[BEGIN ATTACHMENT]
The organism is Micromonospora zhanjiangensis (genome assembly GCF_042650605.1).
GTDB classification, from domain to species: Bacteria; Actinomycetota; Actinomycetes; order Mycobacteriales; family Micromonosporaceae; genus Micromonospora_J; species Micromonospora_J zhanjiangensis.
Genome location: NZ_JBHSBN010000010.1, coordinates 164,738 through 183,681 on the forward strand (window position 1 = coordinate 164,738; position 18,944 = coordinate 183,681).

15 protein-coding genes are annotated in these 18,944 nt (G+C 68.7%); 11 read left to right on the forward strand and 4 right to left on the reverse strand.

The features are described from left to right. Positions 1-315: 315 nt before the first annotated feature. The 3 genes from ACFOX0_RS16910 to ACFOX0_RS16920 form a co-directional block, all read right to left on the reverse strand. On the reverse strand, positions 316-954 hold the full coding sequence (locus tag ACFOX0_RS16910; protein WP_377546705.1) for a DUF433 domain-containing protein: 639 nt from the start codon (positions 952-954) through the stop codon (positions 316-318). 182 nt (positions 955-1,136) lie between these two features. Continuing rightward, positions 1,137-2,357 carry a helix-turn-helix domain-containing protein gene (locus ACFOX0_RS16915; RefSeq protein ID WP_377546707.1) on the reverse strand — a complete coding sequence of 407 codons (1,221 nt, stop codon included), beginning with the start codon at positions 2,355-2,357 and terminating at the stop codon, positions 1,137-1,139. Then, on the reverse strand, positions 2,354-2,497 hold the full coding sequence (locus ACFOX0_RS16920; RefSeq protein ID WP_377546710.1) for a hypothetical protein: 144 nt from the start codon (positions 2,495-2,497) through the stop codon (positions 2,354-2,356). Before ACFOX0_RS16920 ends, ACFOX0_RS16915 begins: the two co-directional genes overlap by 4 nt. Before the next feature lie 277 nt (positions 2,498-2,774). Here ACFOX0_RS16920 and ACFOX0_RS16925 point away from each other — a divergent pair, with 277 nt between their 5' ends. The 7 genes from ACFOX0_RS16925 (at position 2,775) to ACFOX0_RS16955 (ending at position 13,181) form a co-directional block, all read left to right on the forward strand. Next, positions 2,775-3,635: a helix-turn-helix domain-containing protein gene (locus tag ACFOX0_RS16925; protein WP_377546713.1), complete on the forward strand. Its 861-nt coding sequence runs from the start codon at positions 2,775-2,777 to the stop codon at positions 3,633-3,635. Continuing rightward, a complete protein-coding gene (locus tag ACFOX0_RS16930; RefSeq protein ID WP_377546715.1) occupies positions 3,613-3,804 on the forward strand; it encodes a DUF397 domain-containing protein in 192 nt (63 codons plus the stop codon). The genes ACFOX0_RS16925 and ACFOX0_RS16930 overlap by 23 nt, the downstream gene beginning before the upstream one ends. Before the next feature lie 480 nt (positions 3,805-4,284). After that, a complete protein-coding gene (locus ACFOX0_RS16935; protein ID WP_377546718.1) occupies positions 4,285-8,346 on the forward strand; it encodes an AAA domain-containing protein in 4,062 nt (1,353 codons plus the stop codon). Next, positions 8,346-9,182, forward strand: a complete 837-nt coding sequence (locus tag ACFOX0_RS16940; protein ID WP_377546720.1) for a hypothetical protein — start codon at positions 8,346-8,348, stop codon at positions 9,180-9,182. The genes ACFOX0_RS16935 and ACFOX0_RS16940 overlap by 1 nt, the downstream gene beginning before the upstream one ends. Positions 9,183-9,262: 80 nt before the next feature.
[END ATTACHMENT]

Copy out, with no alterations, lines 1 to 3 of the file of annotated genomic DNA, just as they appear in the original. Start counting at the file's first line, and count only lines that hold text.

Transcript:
The organism is Micromonospora zhanjiangensis (genome assembly GCF_042650605.1).
GTDB classification, from domain to species: Bacteria; Actinomycetota; Actinomycetes; order Mycobacteriales; family Micromonosporaceae; genus Micromonospora_J; species Micromonospora_J zhanjiangensis.
Genome location: NZ_JBHSBN010000010.1, coordinates 164,738 through 183,681 on the forward strand (window position 1 = coordinate 164,738; position 18,944 = coordinate 183,681).